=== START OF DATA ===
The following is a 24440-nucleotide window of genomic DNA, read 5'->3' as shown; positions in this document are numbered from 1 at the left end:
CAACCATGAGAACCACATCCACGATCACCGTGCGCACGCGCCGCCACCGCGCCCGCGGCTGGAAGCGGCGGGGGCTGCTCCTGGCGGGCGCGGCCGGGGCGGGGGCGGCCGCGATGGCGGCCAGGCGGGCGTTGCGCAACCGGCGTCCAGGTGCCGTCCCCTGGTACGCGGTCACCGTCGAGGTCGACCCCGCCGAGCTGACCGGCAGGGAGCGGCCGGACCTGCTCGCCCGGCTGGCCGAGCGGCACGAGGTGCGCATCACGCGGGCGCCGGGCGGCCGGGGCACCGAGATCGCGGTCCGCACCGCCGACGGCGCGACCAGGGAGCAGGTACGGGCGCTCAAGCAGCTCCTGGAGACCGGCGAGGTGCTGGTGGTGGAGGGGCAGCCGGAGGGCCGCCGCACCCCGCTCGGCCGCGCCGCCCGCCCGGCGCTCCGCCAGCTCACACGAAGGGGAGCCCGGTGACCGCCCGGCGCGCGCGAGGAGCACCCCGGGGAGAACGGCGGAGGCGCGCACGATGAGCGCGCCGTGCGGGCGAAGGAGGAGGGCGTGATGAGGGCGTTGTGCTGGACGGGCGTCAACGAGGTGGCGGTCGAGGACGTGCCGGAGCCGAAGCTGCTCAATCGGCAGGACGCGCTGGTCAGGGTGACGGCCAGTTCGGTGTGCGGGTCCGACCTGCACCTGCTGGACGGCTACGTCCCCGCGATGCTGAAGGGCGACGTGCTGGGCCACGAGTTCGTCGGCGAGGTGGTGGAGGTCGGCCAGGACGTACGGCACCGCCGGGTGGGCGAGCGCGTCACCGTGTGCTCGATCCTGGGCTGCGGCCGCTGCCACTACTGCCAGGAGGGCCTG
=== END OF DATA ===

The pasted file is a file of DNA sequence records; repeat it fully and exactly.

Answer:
The following is a 24440-nucleotide window of genomic DNA, read 5'->3' as shown; positions in this document are numbered from 1 at the left end:
CAACCATGAGAACCACATCCACGATCACCGTGCGCACGCGCCGCCACCGCGCCCGCGGCTGGAAGCGGCGGGGGCTGCTCCTGGCGGGCGCGGCCGGGGCGGGGGCGGCCGCGATGGCGGCCAGGCGGGCGTTGCGCAACCGGCGTCCAGGTGCCGTCCCCTGGTACGCGGTCACCGTCGAGGTCGACCCCGCCGAGCTGACCGGCAGGGAGCGGCCGGACCTGCTCGCCCGGCTGGCCGAGCGGCACGAGGTGCGCATCACGCGGGCGCCGGGCGGCCGGGGCACCGAGATCGCGGTCCGCACCGCCGACGGCGCGACCAGGGAGCAGGTACGGGCGCTCAAGCAGCTCCTGGAGACCGGCGAGGTGCTGGTGGTGGAGGGGCAGCCGGAGGGCCGCCGCACCCCGCTCGGCCGCGCCGCCCGCCCGGCGCTCCGCCAGCTCACACGAAGGGGAGCCCGGTGACCGCCCGGCGCGCGCGAGGAGCACCCCGGGGAGAACGGCGGAGGCGCGCACGATGAGCGCGCCGTGCGGGCGAAGGAGGAGGGCGTGATGAGGGCGTTGTGCTGGACGGGCGTCAACGAGGTGGCGGTCGAGGACGTGCCGGAGCCGAAGCTGCTCAATCGGCAGGACGCGCTGGTCAGGGTGACGGCCAGTTCGGTGTGCGGGTCCGACCTGCACCTGCTGGACGGCTACGTCCCCGCGATGCTGAAGGGCGACGTGCTGGGCCACGAGTTCGTCGGCGAGGTGGTGGAGGTCGGCCAGGACGTACGGCACCGCCGGGTGGGCGAGCGCGTCACCGTGTGCTCGATCCTGGGCTGCGGCCGCTGCCACTACTGCCAGGAGGGCCTG